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The Student News Site of Henry M. Gunn High School

The Oracle

The Student News Site of Henry M. Gunn High School

The Oracle

Pickleball Passion: Students connect with older generation

Pickleball+Passion%3A+Students+connect+with+older+generation
Vivian Studdert

According to NPR, pickleball is the fastest-growing sport in the U.S., a title it has held for the last five years. Palo Alto’s pickleball community is growing alongside others worldwide, with round-robin tournaments and hit-arounds at local parks and country clubs.

Senior Reed Flinchbaugh, an avid “pickler,” plays pickleball up to five times a week.

“My parents played (pickleball) a lot, and at the beginning of junior year I just went out with (my friend) and hit the ball around,” he said. “After that, we decided to go every weekend.”

Flinchbaugh’s love for and commitment to the sport quickly grew, and he began to play at the Mitchell Park courts in his spare time.

“They’re the best courts in Palo Alto, and people come from all over (the Bay) to play there,” he said.

Junior Sam Little also plays at the Mitchell Park courts, as well as at the Foothills Tennis and Swimming Club. He starting playing in 2021 while in Lake Tahoe.

“On the weekends, it’s always packed,” Little said, regarding the Mitchell Park courts. “You have to figure out how to share the courts and play with other people.”

Little acknowledges that, though he enjoys playing with friends, playing against someone new is also a rewarding experience.

“There have been times where I’ve gone (to play) alone, and some random stranger will come and play with me,” he said.

Freshman Jeronimo Garcia Gutierrez only started playing earlier this year, but has also felt the positive presence of pickleball strangers.

“They’re not strangers for long,” he said. “It’s usually just older people and me and my friends, and they’re always offering help and encouragement.”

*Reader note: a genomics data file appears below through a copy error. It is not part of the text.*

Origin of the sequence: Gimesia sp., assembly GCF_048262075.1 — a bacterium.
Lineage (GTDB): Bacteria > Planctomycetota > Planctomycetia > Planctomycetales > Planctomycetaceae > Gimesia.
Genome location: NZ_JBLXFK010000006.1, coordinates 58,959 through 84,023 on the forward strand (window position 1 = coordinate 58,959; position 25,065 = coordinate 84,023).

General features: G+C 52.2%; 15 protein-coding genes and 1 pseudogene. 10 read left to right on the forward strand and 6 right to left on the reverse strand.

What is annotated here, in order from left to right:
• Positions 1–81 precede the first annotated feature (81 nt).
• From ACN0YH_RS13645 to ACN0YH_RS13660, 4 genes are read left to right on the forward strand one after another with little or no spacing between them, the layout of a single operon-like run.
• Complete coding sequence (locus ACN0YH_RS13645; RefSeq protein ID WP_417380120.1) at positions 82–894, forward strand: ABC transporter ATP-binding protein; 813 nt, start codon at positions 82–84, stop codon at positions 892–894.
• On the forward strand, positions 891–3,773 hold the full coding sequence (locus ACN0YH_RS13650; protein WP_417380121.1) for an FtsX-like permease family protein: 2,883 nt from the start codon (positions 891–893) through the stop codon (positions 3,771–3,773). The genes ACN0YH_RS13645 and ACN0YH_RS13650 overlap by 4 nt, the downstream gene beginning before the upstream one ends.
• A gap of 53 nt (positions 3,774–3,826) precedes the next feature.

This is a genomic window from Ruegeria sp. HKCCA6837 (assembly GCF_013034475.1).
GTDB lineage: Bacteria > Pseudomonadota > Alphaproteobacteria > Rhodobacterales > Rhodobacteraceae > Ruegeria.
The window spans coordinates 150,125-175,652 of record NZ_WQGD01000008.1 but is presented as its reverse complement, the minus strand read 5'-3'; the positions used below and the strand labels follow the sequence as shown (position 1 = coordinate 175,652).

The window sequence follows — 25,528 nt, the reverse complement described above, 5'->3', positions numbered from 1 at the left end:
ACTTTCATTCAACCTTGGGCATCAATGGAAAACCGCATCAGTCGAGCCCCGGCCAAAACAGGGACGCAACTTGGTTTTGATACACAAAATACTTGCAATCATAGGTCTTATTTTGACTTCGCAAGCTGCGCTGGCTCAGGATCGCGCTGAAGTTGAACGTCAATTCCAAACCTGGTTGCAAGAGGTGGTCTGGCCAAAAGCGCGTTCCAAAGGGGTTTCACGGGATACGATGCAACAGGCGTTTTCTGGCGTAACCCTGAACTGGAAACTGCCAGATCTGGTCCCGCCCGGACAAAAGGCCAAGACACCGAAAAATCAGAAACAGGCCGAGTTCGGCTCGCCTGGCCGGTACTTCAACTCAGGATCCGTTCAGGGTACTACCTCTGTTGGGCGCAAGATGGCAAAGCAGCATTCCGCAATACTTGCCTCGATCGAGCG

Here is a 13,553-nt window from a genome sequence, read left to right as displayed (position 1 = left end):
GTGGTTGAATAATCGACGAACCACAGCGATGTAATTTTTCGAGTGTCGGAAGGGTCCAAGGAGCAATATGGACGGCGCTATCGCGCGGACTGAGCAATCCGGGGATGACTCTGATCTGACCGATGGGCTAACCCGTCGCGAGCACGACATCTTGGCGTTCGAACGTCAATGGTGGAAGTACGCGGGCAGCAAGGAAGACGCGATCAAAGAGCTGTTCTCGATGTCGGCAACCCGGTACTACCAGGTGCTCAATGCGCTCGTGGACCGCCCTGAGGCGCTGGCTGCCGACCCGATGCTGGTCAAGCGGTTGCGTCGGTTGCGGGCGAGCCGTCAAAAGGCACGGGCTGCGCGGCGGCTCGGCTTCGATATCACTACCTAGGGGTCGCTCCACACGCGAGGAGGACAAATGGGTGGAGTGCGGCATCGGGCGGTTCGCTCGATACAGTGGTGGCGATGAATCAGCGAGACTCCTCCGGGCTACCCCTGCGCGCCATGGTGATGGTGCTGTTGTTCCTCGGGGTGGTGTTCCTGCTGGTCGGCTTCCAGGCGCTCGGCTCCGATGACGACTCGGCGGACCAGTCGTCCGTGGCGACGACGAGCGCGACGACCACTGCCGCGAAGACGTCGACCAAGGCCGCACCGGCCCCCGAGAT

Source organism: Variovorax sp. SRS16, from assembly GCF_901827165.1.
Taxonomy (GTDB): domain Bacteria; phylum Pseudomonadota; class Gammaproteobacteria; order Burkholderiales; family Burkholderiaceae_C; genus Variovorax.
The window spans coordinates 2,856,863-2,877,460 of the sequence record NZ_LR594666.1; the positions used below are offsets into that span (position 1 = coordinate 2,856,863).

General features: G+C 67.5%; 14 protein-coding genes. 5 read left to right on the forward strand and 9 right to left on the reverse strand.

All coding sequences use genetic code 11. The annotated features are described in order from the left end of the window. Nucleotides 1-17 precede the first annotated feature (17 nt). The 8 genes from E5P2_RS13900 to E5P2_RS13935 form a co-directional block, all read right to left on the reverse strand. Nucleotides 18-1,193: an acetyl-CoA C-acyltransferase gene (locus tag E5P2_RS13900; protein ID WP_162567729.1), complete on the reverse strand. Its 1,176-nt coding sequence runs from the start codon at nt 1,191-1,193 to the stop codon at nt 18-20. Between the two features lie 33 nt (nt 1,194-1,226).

Pickleball is often dubbed a “senior sport” since a large proportion of players are over 60 years old, but as a young pickler, Little views this dynamic positively.

With all the different people I meet at the courts, I see them around town sometimes and can say like, ‘Oh hey, what’s up?’ and suddenly I have a friend who’s 80 years old.

— Senior Reed Flinchbaugh

“I think it’s really great for the community that older people are able to come out to the courts — not just to stay active but to do something they enjoy, like a hobby,” Little said.

Flinchbaugh expressed similar thoughts about pickleball’s unique demographic, noting that he enjoys his time with the age-diverse group of people.

“I don’t really have any connection to people above the age of 30 aside from my parents,” he said. “But with all the different people I meet at the courts, I see them around town sometimes and can say like, ‘Oh hey, what’s up?’ and suddenly I have a friend who’s 80 years old.”

At Gunn, the Pickleball Club meets every Friday at lunch at the outdoor basketball courts. Little said he attended once, but hasn’t been back due to the time it takes to set up the nets. “I was really only able to get into one, or maybe half (of) a game,” he said. “I didn’t think it was worth my lunch to play that short of an amount.”

Though pickleball has taken Palo Alto by storm, Little wishes the pickle scene were more developed elsewhere.

“There have been times when I was traveling where I’ve really wanted to play, but there have been no courts near me,” he said. “I wish more cities and towns would invest in the sport because I think it will bring a lot of people out and they’ll really get into it.”

Little and Flinchbaugh both praised the inclusivity and welcoming spirit of the pickleball community, encouraging others to join.

“If you can, hop on the wave early,” Flinchbaugh said. “It’s fast-growing, but you can have a head start on everyone else, and (even) better, join our community.”

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About the Contributor
Vivian Studdert, Sports Editor
Vivian Studdert is a senior and a sports editor for The Oracle. Outside of school, Vivian enjoys reading, swimming and traversing the supermarket.
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